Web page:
Architect and planner Henry Wright was born in Lawrence, Kansas, and came to Philadelphia to study at the University of Pennsylvania, where he was a student in the two-year special course program. He completed a certificate of proficiency in 1901 and moved to St. Louis, MO. During World War I he relocated to Washington, DC, as part of his work with the U. S. Shipping Board. In this effort he assisted in the planning of Yorkship Village, Camden, NJ. In the 1930s Wright honed his skills as a town planner, involving himself frequently with the kind of housing which he had experienced as part of the U. S. Shipping Board effort. Among several housing complexes associated with Wright is Chatham Village in Pittsburgh (1930), which he designed with Clarence Stein and the Pittsburgh office of Ingham & Boyd.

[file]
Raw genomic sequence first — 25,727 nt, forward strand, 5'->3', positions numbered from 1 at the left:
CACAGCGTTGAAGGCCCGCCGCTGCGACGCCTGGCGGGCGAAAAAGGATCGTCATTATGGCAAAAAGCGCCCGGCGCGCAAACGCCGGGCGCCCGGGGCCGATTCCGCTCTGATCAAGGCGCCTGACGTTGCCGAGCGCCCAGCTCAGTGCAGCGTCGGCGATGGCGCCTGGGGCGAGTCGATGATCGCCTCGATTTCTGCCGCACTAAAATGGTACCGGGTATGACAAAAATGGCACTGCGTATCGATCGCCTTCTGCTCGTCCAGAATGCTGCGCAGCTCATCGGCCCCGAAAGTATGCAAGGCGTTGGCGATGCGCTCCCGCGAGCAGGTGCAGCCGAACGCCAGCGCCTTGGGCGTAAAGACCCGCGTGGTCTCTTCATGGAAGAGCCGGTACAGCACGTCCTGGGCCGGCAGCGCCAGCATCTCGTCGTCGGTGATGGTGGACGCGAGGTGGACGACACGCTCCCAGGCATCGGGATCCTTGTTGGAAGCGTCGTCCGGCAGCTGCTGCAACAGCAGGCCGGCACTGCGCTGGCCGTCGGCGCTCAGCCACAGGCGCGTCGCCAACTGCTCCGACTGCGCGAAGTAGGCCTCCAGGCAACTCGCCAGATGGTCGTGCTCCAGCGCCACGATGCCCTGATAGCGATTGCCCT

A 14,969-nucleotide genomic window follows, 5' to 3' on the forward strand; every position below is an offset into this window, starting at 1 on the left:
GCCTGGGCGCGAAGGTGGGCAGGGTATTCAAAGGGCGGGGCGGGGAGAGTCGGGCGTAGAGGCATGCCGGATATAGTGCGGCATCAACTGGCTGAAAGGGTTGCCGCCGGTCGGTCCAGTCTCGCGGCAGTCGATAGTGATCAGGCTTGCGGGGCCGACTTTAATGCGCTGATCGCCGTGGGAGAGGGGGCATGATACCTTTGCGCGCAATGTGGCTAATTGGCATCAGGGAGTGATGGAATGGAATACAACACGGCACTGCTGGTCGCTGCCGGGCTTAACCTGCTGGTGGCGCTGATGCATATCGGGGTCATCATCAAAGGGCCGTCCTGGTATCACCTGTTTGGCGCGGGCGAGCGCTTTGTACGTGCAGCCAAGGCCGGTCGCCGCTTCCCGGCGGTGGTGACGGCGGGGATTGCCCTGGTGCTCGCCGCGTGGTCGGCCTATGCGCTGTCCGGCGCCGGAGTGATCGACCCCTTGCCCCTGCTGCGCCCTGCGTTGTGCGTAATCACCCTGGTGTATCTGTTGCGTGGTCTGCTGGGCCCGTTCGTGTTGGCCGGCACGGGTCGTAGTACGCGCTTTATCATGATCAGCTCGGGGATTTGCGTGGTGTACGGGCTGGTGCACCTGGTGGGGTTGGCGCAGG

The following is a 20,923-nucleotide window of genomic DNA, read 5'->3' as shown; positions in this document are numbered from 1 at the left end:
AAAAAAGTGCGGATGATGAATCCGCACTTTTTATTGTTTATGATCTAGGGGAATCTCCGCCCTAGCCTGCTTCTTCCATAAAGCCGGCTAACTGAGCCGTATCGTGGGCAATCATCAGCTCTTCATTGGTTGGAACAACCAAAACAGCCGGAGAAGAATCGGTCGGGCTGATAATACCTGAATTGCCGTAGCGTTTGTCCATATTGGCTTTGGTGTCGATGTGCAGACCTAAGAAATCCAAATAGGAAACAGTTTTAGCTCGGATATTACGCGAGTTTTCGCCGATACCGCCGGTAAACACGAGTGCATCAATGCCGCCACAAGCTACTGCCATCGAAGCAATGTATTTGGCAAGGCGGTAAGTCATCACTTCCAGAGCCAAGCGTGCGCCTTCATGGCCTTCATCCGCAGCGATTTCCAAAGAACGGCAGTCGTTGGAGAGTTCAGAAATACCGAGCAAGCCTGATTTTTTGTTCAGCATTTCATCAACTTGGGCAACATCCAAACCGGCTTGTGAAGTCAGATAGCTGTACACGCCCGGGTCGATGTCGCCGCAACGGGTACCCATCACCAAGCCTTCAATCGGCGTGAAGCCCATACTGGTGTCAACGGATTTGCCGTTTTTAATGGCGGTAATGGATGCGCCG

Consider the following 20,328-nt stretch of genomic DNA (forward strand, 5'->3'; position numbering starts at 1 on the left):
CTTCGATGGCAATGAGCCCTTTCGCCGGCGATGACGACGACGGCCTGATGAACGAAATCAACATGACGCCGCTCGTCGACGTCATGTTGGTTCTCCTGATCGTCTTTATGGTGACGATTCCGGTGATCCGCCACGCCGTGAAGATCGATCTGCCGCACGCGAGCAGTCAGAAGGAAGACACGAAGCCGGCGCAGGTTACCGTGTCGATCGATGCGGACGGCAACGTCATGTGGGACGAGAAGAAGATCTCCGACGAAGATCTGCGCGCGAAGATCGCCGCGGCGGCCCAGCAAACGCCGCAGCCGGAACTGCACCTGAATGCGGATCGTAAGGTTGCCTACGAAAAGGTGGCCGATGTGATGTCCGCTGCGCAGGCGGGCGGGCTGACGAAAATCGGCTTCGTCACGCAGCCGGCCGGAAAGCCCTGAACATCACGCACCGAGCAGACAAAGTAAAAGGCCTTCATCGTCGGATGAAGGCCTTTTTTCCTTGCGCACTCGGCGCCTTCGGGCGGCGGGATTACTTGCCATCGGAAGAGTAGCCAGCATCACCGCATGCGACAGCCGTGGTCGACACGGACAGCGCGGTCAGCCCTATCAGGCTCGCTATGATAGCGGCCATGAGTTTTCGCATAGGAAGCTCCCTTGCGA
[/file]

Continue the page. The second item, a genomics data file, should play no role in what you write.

Wright was an associate professor of architecture at Columbia University at the time of his death.
Emily T. Cooperman, and
Sandra L. Tatman.
- University of Pennsylvania
- Columbia University
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